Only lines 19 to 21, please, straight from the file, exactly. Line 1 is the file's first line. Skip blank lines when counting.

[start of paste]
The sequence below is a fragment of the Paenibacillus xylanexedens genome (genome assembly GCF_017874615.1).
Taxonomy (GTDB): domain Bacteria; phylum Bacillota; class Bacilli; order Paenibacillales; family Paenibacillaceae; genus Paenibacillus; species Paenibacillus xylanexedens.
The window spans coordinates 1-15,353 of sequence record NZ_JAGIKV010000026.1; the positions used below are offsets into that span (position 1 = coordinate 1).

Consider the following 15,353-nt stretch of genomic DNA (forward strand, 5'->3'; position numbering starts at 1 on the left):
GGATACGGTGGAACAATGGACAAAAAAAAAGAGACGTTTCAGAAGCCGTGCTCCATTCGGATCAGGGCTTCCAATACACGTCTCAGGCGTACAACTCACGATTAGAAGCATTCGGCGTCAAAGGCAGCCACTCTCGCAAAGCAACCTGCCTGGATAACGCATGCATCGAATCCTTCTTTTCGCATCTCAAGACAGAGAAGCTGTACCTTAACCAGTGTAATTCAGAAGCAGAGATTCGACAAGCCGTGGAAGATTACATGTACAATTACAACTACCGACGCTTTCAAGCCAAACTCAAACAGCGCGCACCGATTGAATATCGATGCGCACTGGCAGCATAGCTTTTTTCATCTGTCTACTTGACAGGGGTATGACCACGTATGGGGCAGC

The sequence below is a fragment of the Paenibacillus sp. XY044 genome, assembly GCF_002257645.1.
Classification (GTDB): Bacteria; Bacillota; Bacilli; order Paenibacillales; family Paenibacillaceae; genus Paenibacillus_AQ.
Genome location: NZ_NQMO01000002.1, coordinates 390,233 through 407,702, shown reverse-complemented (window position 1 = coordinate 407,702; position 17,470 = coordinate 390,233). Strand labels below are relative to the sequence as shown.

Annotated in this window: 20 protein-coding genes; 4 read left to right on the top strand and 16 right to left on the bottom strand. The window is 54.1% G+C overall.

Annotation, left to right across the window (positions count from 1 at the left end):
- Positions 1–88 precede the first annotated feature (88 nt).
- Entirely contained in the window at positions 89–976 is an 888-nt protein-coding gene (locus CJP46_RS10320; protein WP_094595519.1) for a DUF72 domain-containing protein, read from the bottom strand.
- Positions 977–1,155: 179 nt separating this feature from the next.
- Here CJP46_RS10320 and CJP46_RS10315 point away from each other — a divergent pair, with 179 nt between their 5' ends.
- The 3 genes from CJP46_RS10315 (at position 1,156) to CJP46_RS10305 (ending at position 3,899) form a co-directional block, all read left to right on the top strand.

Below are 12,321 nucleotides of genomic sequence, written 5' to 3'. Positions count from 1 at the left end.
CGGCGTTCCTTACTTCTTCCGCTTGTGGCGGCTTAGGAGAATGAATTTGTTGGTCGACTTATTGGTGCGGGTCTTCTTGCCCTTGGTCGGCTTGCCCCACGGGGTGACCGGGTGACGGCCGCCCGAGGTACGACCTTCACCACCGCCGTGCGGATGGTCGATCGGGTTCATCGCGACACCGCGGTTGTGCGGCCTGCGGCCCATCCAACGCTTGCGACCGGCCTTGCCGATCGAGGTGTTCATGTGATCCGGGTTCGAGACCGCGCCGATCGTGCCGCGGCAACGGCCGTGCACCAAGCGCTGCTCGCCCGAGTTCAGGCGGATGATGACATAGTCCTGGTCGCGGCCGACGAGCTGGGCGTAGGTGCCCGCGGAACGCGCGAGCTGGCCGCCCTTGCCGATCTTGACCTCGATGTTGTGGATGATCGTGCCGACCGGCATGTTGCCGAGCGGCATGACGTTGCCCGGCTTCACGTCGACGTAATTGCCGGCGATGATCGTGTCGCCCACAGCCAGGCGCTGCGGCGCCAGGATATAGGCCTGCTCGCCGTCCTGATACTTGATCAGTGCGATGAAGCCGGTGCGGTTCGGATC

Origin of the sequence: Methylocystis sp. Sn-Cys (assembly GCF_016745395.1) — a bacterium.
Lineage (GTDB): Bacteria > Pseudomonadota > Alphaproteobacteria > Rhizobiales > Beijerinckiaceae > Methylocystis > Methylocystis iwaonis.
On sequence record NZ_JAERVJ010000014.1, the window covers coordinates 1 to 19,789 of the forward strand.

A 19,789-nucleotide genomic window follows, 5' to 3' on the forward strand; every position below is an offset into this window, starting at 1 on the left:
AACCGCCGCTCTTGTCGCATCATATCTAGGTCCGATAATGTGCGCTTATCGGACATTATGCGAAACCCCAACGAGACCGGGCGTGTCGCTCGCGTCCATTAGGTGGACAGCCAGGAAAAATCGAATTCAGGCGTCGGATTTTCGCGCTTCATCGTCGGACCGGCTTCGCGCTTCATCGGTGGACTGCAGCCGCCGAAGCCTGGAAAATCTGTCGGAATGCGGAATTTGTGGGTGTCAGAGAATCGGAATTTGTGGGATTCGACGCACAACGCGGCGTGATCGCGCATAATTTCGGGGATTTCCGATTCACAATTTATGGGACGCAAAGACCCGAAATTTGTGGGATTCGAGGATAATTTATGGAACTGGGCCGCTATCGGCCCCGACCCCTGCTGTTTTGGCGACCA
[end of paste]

Lineage (GTDB): Bacteria > Pseudomonadota > Alphaproteobacteria > Rhizobiales > Beijerinckiaceae > Methylocystis > Methylocystis iwaonis.
On sequence record NZ_JAERVJ010000014.1, the window covers coordinates 1 to 19,789 of the forward strand.

A 19,789-nucleotide genomic window follows, 5' to 3' on the forward strand; every position below is an offset into this window, starting at 1 on the left: